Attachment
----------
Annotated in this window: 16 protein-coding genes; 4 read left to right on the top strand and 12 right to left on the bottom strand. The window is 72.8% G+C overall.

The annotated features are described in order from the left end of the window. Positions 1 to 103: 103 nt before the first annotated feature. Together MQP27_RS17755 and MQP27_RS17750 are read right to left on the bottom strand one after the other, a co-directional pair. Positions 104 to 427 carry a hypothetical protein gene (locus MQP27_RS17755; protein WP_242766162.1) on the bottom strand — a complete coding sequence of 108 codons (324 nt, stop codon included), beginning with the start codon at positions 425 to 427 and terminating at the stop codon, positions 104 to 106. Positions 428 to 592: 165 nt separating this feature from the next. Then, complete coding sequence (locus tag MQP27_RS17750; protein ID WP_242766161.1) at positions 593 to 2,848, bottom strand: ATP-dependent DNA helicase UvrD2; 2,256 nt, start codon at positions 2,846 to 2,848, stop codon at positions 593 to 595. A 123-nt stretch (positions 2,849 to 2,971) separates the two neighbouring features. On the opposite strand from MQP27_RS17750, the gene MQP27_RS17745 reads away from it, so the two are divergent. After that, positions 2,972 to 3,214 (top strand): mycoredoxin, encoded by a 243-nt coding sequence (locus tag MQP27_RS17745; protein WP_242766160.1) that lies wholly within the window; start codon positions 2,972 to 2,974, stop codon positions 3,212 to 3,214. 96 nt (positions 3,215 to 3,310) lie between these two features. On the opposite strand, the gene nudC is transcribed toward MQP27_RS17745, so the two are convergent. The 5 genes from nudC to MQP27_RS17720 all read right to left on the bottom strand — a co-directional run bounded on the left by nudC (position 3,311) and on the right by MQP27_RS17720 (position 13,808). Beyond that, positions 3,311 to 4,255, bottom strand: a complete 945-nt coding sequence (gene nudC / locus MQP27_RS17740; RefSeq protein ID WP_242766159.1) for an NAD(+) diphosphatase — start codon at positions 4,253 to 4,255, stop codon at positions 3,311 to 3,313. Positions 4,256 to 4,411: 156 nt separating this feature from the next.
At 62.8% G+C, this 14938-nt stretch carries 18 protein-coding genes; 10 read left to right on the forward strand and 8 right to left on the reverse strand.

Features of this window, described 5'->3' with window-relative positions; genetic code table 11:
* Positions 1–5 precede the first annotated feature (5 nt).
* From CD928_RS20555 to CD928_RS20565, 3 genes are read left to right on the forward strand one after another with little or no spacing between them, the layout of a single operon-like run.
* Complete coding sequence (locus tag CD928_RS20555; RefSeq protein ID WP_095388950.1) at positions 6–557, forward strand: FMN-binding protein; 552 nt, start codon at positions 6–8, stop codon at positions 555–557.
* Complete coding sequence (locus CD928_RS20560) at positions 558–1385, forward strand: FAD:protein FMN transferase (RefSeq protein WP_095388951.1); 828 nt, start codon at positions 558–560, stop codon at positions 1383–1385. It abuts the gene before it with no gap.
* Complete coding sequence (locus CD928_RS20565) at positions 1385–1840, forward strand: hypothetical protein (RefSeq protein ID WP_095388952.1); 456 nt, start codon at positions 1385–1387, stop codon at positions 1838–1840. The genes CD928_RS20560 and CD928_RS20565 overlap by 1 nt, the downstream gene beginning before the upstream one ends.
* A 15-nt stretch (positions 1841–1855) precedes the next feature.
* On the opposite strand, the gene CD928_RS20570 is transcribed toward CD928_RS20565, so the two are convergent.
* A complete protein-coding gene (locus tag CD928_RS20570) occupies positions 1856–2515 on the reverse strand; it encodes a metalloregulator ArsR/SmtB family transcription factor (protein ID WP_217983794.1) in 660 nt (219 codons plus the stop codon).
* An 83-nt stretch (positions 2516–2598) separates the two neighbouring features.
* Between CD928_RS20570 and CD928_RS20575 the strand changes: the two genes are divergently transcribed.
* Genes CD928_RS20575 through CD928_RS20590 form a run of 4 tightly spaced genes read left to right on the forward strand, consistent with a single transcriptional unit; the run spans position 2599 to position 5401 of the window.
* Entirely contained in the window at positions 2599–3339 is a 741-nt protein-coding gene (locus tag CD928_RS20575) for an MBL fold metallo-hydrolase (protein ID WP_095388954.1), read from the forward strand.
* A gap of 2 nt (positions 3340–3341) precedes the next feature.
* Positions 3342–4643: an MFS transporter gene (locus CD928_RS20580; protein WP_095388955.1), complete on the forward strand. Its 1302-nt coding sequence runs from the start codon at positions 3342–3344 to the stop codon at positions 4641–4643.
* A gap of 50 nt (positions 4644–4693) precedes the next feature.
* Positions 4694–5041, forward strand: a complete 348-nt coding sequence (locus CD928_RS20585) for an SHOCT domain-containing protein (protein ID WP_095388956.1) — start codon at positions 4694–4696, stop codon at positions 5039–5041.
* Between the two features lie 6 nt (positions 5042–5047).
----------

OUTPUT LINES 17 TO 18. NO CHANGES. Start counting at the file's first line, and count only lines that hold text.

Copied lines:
* A gap of 2 nt (positions 3340–3341) precedes the next feature.
* Positions 3342–4643: an MFS transporter gene (locus CD928_RS20580; protein WP_095388955.1), complete on the forward strand. Its 1302-nt coding sequence runs from the start codon at positions 3342–3344 to the stop codon at positions 4641–4643.